Cotton is predominantly a smallholder crop and represents a crucial source of income for millions of farmers and their families in more than 20 countries across all regions of Sub-Saharan Africa. Despite its economic potential, the cotton industry is subject to a number of risks, such as price fluctuations of both inputs and cotton on the world market, changing weather conditions, and damages by an extraordinarily wide range of insect pests, which cause significant losses to cotton production and fiber quality. All these risk factors threaten the sustainability of cotton production in Africa. Due to strong insects’ pressure, cotton is heavily sprayed with chemical pesticides. This poses significant health hazards for many farmers and generates extensive environmental pollution. In 2016, a total of 8 African countries either planted, actively evaluated field trials or moved towards grant approvals for the general release of insect-resistant Bt cotton. In South Africa, Burkina Faso and Sudan, Bt varieties spread rapidly because they provided a significant reduction of insecticide use and bollworm damage, an increased yield and higher farmer profits. They also allowed conservation of beneficial natural enemies. However, in 2016, the government of Burkina Faso temporarily suspended the growing of Bt cotton to address a concern about fiber length observed in the varieties farmers have successfully grown over the last eight years.
The Facts Series “Cotton in Africa” reviews the impact of Bt cotton on African agricultural systems. It highlights the importance for donors and governments that invest heavily in the hope that GM crops will bring significant improvements to the livelihoods of resource-poor farmers to first paying attention to the fundamental institutions that support broader agricultural development and technology generation (with or without GM crops).
Some Facts and Figures
Cotton is mainly grown on small family farms of less than 4 hectares in more than 20 countries across all regions of Sub-Saharan-Africa.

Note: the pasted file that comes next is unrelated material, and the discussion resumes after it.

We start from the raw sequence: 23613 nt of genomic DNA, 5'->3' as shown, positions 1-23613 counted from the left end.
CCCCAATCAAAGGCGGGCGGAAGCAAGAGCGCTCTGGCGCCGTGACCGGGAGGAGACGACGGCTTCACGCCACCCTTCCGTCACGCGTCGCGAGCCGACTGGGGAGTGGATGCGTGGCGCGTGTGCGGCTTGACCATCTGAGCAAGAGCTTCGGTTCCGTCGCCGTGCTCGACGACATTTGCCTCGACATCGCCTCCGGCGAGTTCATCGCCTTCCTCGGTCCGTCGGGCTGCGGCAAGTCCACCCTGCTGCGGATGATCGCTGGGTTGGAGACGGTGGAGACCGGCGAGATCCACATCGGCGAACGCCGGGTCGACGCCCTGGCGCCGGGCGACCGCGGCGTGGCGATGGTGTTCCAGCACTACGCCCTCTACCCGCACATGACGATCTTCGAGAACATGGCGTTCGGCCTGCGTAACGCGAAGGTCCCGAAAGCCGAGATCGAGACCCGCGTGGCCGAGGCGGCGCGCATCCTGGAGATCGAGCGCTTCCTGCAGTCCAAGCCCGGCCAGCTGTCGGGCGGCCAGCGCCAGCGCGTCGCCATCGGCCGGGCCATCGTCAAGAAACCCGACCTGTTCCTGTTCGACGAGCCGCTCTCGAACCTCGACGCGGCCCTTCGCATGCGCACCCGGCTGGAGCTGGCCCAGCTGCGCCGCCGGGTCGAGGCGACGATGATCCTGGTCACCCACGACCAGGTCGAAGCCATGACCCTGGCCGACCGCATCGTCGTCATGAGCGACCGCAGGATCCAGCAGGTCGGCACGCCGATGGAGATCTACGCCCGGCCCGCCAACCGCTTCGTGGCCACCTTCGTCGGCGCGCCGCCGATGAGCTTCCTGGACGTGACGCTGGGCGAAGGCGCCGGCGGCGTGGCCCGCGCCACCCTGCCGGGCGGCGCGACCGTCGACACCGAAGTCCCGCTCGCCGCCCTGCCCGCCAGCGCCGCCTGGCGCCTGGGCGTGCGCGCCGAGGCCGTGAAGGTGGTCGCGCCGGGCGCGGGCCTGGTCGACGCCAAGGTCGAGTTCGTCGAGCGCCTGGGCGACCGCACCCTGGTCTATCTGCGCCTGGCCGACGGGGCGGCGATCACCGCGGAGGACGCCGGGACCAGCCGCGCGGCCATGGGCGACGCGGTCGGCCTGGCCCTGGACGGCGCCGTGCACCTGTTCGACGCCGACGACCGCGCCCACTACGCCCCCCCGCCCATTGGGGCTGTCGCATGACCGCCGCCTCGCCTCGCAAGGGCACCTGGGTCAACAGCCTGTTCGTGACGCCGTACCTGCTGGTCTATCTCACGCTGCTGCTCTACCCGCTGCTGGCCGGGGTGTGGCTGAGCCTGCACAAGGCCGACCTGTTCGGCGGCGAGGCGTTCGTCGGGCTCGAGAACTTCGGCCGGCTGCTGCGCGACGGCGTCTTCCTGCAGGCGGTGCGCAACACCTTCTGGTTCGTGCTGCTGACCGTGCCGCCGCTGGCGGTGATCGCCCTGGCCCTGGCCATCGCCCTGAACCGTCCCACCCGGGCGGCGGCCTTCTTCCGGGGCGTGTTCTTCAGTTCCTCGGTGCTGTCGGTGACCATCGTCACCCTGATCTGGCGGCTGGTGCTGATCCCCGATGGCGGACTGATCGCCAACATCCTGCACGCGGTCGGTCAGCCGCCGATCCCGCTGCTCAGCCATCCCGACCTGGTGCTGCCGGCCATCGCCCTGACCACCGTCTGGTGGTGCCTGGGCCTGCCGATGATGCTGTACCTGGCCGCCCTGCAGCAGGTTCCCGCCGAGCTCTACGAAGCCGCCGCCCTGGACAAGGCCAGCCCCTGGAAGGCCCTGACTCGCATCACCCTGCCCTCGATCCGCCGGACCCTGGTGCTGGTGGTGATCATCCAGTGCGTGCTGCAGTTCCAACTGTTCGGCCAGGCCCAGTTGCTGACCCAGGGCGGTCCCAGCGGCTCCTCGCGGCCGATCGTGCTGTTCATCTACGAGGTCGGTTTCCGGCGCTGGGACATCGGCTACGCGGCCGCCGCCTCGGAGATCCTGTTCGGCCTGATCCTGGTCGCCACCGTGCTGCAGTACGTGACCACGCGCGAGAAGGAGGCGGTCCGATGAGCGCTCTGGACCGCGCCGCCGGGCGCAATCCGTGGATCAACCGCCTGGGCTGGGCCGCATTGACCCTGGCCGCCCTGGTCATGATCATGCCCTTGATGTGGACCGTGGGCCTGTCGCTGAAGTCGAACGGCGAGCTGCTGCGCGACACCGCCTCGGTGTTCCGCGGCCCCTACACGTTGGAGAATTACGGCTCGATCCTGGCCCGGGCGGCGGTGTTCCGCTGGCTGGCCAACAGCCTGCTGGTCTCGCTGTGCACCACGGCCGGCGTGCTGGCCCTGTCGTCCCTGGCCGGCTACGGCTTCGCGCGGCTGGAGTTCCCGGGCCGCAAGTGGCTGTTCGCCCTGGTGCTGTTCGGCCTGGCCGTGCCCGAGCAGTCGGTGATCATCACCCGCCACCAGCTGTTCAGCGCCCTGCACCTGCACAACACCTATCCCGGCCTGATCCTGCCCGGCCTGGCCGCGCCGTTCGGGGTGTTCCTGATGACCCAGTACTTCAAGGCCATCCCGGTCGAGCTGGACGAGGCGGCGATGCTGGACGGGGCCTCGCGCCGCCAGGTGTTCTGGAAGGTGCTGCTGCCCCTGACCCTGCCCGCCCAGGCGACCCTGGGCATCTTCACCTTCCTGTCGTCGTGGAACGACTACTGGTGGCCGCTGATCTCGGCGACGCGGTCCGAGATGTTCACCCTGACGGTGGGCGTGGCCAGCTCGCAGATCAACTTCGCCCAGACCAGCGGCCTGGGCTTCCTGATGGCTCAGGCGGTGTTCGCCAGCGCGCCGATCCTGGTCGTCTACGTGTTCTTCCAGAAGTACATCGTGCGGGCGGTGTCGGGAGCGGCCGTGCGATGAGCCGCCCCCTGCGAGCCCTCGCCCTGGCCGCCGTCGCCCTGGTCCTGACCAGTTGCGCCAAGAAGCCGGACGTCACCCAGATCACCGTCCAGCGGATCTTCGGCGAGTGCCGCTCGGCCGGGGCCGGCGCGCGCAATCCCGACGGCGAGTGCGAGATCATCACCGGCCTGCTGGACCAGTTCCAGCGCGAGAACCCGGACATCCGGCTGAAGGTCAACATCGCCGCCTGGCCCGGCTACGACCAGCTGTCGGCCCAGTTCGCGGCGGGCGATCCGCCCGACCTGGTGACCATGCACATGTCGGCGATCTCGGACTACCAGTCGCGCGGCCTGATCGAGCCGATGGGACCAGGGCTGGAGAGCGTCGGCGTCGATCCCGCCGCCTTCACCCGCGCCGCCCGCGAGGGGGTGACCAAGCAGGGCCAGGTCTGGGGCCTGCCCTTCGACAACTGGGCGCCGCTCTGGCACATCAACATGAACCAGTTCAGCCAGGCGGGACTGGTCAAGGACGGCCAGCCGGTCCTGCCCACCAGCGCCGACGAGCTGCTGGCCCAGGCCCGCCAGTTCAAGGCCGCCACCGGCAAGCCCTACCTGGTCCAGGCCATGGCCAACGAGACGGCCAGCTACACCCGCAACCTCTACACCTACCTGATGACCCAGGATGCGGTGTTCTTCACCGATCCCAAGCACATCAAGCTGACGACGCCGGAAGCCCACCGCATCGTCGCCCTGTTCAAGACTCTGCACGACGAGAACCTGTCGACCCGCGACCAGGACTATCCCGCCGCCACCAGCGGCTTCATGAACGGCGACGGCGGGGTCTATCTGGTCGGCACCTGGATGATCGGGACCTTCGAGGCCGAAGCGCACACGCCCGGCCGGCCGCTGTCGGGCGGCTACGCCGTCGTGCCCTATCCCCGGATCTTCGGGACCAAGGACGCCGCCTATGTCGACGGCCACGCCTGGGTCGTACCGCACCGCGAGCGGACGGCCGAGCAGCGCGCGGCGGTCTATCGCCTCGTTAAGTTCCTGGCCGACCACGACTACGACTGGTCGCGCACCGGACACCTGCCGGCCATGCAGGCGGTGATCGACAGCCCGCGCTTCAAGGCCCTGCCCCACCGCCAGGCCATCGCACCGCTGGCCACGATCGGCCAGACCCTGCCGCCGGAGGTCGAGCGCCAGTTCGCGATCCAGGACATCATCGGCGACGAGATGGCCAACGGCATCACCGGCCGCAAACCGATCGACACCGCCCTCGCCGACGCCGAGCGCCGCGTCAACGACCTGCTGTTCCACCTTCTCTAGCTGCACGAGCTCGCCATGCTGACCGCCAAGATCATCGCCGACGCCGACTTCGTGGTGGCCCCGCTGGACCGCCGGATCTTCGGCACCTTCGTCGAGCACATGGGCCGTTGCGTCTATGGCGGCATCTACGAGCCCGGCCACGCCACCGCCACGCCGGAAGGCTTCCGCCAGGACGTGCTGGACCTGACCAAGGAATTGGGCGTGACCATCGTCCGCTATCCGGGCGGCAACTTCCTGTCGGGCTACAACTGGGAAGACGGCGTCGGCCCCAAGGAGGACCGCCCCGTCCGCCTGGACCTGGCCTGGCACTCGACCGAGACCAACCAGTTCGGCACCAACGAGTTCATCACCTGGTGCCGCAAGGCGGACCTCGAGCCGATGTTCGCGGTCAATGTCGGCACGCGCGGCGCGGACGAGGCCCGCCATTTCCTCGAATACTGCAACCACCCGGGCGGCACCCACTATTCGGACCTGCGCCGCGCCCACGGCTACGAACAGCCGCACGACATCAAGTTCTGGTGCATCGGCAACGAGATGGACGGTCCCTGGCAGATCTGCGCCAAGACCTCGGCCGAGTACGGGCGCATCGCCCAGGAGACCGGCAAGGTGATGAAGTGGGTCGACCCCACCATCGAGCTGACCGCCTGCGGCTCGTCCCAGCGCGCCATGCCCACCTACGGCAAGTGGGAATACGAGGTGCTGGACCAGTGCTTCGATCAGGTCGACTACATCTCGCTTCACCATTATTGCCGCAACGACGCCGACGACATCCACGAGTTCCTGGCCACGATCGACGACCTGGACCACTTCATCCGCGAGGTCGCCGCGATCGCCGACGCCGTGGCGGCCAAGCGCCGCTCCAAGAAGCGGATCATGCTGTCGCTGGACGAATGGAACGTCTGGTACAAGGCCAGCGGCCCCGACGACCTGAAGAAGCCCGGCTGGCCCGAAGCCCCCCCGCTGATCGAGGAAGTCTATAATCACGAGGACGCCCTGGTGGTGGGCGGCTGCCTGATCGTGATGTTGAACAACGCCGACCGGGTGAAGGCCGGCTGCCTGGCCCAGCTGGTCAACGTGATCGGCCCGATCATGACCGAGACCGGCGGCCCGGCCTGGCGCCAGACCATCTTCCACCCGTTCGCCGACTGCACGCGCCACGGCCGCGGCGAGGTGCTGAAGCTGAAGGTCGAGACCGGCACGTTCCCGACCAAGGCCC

During the decade of 2004-2014, the African continent contributed 6% to the world’s total seed cotton production.
In most Sub-Saharan African countries, yields of 500-700 kg/ha of seed cotton produced under rainfed conditions are typical for varieties with yield potential close to 3000 kg/ha
The larva of the cotton bollworm is the main cotton pest throughout Africa, causing damage in up to 90% of bolls when untreated, leading to lost cotton production.
Half of the insecticides used in Africa are sprayed on cotton, posing significant heatlh hazards for many farmers and laborers and causing extensive environmental pollution.
In 2014, cotton was planted on 35 million hectares globally, 64% (22.3 million hectares) of which was insect-resistant genetically modified cotton, referred to as “Bt” cotton
In 2016, a total of 8 African countries either planted, actively evaluated field trials or moved towards grant approvals for the general release of Bt cotton (Cameroon, Ethiopia, Kenya, Malawi, Nigeria, South Africa, Sudan, Swaziland).
In 2016, the government of Burkina Faso temporarily suspended the growing of Bt cotton to address a concenrn about fiber length observed in the varieties farmers have grown over the last eight years.
Smallholder cotton growers often lack access to productivity-enhancing inputs such as improved seed, fertilizers, water and information, and credit needed to finance investments in these inputs is the major constraint.